When filing for bankruptcy, your creditors have rights. And one of those rights is to receive payment by submitting a secured claim form to receive payment on the debts you owe.
If filing for bankruptcy, it is probably because you owe a considerable amount of debt and your income can no longer satisfy those monthly debt obligations. In bankruptcy, “claims” refer to the outstanding balances of your debts that creditors say you owe. Meaning, this is the amount they tell the courts you have outstanding and request payment for during bankruptcy.
Secured claims are similar. But if your creditor has a secured claim, the debt was secured by property.
A Quick Review of Claims in the Bankruptcy Process
When you file for bankruptcy but you have money available to satisfy some debts, the court sends notifications to your list of creditors, giving them a deadline. The deadline refers to a creditor’s right to “claim,” and they must submit proof of that claim before the deadline or forfeit collection.
Information that the creditor must provide includes:
- The type of debt and a brief description of what it was for;
- The total amount due;
- If the debt qualifies for priority payment (meaning payments before other debts are paid off); and
- If the claim was secured or unsecured.
When you guarantee property as part of your credit, then the creditor will list it as a “secured” debt. By offering property, you agree that you will forfeit that property if you can no longer make payments on your debt – often known as collateral.
Two common types of secured claims involve mortgages and car loans. While you pay on these loans, the creditor still retains ownership. Even though you drive your car every day and you live in your house, until your loan is paid off completely, the bank owns that property. If you fail to stay current on your loan, the lender has the right to repossess or foreclose on that property.
Therefore, if you fall behind on your mortgage, the bank has the right to foreclose on your home and remove you from that home – regardless of how many on-time payments you made in the past.
The same applies to your vehicle. You drive it each day, you make payments for three years straight, but then you fall on hard times and fall behind by three months or more. When you file for bankruptcy, the creditor lists your vehicle as a “secured” debt, which means the court might allow them to take back the vehicle to cover the loss in payments.
Unsecured Debts Are Not the Same
Unsecured debts leave creditors with no rights to property. For example, if you purchase a new set of furniture on a credit card, it is an unsecured debt. Therefore, the creditor cannot repossess your furniture to pay off that credit card’s balance.
The most common unsecured debts include credit cards, medical bills, payday loans, and personal loans.
Listing Your Creditors by Their Claim Right
When you file for bankruptcy, you disclose creditor claims. The information is then used to notify creditors about your pending bankruptcy case and give them a chance to refute, verify, and request priority payment.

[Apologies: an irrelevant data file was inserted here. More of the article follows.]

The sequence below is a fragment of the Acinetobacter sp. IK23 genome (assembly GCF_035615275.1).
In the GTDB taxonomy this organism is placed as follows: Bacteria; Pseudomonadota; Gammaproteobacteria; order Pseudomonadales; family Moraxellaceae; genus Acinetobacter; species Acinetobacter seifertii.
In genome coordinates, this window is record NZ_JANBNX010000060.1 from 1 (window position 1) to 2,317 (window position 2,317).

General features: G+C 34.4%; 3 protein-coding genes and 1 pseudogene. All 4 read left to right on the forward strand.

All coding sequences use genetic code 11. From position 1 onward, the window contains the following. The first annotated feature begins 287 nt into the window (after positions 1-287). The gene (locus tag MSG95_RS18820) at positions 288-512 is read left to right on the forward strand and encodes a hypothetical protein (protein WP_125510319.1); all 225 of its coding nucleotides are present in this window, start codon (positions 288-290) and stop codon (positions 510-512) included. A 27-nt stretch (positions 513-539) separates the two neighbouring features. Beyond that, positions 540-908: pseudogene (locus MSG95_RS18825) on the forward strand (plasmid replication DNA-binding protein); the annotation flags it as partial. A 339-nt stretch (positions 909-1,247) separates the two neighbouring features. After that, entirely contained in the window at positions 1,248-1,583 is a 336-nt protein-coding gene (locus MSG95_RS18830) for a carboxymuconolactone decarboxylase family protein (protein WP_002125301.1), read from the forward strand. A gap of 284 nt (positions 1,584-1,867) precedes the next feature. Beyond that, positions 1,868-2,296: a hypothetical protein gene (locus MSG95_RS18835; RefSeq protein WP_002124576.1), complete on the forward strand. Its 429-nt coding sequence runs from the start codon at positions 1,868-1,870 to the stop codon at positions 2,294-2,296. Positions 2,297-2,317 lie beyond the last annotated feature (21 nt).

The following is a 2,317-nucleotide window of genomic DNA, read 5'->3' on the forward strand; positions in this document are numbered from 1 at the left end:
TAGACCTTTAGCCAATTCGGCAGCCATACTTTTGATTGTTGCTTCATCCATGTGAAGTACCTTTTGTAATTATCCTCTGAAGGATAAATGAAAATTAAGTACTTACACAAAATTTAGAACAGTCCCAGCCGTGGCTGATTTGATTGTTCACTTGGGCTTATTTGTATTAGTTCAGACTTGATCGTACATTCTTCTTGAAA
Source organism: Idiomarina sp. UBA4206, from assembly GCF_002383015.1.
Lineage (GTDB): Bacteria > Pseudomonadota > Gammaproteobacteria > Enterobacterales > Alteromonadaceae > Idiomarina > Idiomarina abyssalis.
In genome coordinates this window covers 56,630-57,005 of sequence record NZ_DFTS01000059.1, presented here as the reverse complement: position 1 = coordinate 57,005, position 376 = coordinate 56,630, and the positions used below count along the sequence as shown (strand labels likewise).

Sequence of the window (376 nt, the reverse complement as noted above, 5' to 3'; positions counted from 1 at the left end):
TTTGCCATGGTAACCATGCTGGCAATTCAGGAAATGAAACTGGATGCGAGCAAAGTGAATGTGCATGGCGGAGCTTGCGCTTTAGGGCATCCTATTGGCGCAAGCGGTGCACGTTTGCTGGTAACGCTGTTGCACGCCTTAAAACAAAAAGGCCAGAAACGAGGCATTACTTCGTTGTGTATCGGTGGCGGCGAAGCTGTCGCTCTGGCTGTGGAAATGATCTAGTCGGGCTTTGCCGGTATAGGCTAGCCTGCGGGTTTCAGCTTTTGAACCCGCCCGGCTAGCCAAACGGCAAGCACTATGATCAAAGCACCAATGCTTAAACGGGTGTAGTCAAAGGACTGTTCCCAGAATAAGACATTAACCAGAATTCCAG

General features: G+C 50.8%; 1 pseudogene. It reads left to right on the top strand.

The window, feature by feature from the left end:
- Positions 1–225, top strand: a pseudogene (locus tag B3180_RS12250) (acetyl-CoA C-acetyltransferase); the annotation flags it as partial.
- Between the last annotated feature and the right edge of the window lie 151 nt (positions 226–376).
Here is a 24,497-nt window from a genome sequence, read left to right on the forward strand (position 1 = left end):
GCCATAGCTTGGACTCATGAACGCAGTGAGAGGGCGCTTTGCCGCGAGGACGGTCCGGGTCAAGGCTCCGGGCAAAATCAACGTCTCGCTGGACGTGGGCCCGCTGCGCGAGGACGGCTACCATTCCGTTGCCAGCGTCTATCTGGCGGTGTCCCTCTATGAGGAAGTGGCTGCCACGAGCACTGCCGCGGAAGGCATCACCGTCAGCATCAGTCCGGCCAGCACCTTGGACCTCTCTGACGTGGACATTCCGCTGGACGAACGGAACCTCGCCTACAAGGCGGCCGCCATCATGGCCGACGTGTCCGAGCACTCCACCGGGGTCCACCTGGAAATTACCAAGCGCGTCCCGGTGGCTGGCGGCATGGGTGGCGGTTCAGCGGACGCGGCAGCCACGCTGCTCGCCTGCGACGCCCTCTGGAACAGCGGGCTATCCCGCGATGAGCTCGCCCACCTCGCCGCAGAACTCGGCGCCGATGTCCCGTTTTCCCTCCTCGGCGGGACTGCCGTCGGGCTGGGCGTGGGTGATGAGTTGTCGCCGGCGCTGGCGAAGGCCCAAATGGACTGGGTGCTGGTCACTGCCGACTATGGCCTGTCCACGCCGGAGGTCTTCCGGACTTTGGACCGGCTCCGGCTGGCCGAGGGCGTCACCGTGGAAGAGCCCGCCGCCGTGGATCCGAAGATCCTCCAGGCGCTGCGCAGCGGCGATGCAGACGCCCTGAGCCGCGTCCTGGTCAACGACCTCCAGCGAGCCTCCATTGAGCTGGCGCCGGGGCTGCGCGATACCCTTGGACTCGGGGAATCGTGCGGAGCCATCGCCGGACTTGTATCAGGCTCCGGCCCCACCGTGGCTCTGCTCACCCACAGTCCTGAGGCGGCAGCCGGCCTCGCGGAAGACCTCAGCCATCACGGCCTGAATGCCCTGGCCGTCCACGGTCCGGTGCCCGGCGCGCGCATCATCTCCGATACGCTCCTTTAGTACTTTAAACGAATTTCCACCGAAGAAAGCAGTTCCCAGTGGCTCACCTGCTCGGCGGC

Creditor claims in your bankruptcy are listed as such:
- Schedule D: For Secured Debts – Any creditor listed under Schedule D in your bankruptcy filing will have secured debts, including your mortgage, car loans, and any credit extended to you with collateral.
- Schedule E/F: Unsecured Debts – Creditors in this category have no claims for property. However, creditors in this category can still request priority status, especially if it involves unpaid child support, past due federal income taxes, and other debts that qualify for priority status. These debts are paid before others if you have any money to put toward debts in your bankruptcy.
Creditors Can Place a Lien against Your Property
Secured debts allow the creditor to place a lien against your property without consent from you. Now, if you have filed for bankruptcy, you do have an automatic stay. This means creditors cannot seize the property during this protected phase.
What Will Happen to Secured Debts and the Property Attached to Them?
If your creditor does have a secured debt, they will get paid in some way.
While the bankruptcy can discharge your debt due, it will not remove the lien. Instead, you are just no longer liable for the debt itself. The lien, however, gives the creditor rights to the property or collateral.
Therefore, if you want to keep the secured debt property, you must continue making payments on those debts. When you have significant property attached to secured debts, Chapter 13 may be the better option instead of filing for Chapter 7. With Chapter 13 bankruptcy, you will restructure and create a court-approved repayment plan. This means, instead of discharging your debts, you are paying them off. Often, you will pay less than the original amount on unsecured debts, too.
Can You Get Rid of Liens While in Bankruptcy?
Some liens you may remove during bankruptcy, such as a judgment lien or any liens placed for unsecured debts. However, the only way to remove a lien on a secured debt is to reaffirm the debt. This means you will create a repayment agreement and stay current on payments to that creditor (which means you are not including them in the bankruptcy), and your attorney may be able to negotiate having the lien removed once you are current.
Do You Have Secured Debts? If So, You Need a Bankruptcy Attorney
Secured debts complicate bankruptcies, and you cannot assume that, while filing for Chapter 7, all debts erase immediately. When you have secured debts, creditors have claims on your property and they will exercise their right to collect that property to satisfy a debt. Therefore, you need an attorney to help protect your home, car, and other personal property tied to a debt.